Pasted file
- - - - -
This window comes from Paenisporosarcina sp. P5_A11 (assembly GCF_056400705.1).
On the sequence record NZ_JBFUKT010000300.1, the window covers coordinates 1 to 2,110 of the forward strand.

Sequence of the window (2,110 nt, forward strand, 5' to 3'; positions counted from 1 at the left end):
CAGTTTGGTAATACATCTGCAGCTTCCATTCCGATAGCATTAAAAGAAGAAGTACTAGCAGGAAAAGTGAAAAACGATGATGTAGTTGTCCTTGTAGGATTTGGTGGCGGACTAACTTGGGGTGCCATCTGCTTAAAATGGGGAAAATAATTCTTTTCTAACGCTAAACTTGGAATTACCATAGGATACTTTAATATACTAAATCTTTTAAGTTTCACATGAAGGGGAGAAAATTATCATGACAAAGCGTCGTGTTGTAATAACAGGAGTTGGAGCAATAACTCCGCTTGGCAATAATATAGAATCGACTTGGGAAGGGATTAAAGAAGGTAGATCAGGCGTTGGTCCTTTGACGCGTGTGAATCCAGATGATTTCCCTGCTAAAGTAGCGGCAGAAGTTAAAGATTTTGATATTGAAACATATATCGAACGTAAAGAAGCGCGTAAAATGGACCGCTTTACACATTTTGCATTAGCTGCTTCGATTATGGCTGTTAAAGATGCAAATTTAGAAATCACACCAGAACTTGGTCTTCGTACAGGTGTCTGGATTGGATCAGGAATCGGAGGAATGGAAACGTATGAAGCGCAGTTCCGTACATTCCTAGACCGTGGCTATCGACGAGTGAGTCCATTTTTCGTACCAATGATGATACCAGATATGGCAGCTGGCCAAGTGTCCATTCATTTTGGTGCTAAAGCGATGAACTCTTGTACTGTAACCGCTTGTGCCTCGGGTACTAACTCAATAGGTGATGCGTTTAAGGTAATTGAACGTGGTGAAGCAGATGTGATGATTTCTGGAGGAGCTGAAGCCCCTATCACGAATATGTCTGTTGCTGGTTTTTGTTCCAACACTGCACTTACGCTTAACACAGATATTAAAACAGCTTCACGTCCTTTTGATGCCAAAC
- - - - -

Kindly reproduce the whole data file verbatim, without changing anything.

This window comes from Paenisporosarcina sp. P5_A11 (assembly GCF_056400705.1).
On the sequence record NZ_JBFUKT010000300.1, the window covers coordinates 1 to 2,110 of the forward strand.

Sequence of the window (2,110 nt, forward strand, 5' to 3'; positions counted from 1 at the left end):
CAGTTTGGTAATACATCTGCAGCTTCCATTCCGATAGCATTAAAAGAAGAAGTACTAGCAGGAAAAGTGAAAAACGATGATGTAGTTGTCCTTGTAGGATTTGGTGGCGGACTAACTTGGGGTGCCATCTGCTTAAAATGGGGAAAATAATTCTTTTCTAACGCTAAACTTGGAATTACCATAGGATACTTTAATATACTAAATCTTTTAAGTTTCACATGAAGGGGAGAAAATTATCATGACAAAGCGTCGTGTTGTAATAACAGGAGTTGGAGCAATAACTCCGCTTGGCAATAATATAGAATCGACTTGGGAAGGGATTAAAGAAGGTAGATCAGGCGTTGGTCCTTTGACGCGTGTGAATCCAGATGATTTCCCTGCTAAAGTAGCGGCAGAAGTTAAAGATTTTGATATTGAAACATATATCGAACGTAAAGAAGCGCGTAAAATGGACCGCTTTACACATTTTGCATTAGCTGCTTCGATTATGGCTGTTAAAGATGCAAATTTAGAAATCACACCAGAACTTGGTCTTCGTACAGGTGTCTGGATTGGATCAGGAATCGGAGGAATGGAAACGTATGAAGCGCAGTTCCGTACATTCCTAGACCGTGGCTATCGACGAGTGAGTCCATTTTTCGTACCAATGATGATACCAGATATGGCAGCTGGCCAAGTGTCCATTCATTTTGGTGCTAAAGCGATGAACTCTTGTACTGTAACCGCTTGTGCCTCGGGTACTAACTCAATAGGTGATGCGTTTAAGGTAATTGAACGTGGTGAAGCAGATGTGATGATTTCTGGAGGAGCTGAAGCCCCTATCACGAATATGTCTGTTGCTGGTTTTTGTTCCAACACTGCACTTACGCTTAACACAGATATTAAAACAGCTTCACGTCCTTTTGATGCCAAAC